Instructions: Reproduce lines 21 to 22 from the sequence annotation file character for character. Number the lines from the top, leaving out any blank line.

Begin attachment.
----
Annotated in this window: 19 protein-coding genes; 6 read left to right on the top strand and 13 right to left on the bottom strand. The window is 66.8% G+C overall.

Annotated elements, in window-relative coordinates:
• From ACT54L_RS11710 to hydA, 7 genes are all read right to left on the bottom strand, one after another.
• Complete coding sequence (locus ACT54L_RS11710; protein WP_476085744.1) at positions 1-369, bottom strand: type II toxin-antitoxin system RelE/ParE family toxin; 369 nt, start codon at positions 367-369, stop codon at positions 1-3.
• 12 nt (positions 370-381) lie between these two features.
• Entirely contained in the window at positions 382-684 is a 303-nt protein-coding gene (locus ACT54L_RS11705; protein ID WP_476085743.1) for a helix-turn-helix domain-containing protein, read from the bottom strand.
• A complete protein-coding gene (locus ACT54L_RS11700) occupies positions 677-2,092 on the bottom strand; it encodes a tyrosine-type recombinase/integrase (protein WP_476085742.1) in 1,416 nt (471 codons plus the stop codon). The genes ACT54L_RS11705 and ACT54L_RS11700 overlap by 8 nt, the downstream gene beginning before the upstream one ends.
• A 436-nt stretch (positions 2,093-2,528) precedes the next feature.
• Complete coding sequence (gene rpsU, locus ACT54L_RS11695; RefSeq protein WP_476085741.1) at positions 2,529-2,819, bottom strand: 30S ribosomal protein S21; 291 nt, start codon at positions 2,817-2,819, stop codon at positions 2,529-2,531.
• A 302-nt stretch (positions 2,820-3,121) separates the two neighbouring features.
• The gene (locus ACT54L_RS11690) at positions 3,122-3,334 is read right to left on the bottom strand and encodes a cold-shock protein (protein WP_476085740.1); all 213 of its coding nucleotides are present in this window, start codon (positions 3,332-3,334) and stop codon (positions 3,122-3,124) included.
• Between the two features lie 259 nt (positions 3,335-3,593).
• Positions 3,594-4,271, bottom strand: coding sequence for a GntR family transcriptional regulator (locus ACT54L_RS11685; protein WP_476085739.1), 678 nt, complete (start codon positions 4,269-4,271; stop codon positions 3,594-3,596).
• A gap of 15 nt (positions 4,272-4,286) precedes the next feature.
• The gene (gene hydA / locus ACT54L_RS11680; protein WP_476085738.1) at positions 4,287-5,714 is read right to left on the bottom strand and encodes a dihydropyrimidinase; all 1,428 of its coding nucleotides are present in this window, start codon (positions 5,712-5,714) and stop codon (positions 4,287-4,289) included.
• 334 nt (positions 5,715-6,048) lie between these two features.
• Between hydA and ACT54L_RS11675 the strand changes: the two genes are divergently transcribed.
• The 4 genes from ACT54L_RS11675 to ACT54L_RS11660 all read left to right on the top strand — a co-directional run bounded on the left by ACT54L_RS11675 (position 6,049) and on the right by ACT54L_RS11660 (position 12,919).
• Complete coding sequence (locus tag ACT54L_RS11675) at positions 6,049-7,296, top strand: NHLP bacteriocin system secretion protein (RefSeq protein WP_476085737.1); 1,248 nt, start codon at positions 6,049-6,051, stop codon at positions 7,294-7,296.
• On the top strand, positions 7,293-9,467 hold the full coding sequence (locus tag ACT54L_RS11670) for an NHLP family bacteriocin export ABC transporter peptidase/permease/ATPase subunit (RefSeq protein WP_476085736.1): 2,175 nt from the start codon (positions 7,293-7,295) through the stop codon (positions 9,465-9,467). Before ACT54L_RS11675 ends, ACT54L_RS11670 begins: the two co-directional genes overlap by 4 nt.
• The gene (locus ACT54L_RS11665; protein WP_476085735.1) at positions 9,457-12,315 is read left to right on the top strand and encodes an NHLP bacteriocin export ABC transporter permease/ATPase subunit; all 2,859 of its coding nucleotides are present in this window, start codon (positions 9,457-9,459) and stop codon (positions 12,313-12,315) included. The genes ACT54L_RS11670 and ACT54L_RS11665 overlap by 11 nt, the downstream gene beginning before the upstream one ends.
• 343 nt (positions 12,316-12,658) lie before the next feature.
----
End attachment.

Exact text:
• The gene (locus ACT54L_RS11665; protein WP_476085735.1) at positions 9,457-12,315 is read left to right on the top strand and encodes an NHLP bacteriocin export ABC transporter permease/ATPase subunit; all 2,859 of its coding nucleotides are present in this window, start codon (positions 9,457-9,459) and stop codon (positions 12,313-12,315) included. The genes ACT54L_RS11670 and ACT54L_RS11665 overlap by 11 nt, the downstream gene beginning before the upstream one ends.
• 343 nt (positions 12,316-12,658) lie before the next feature.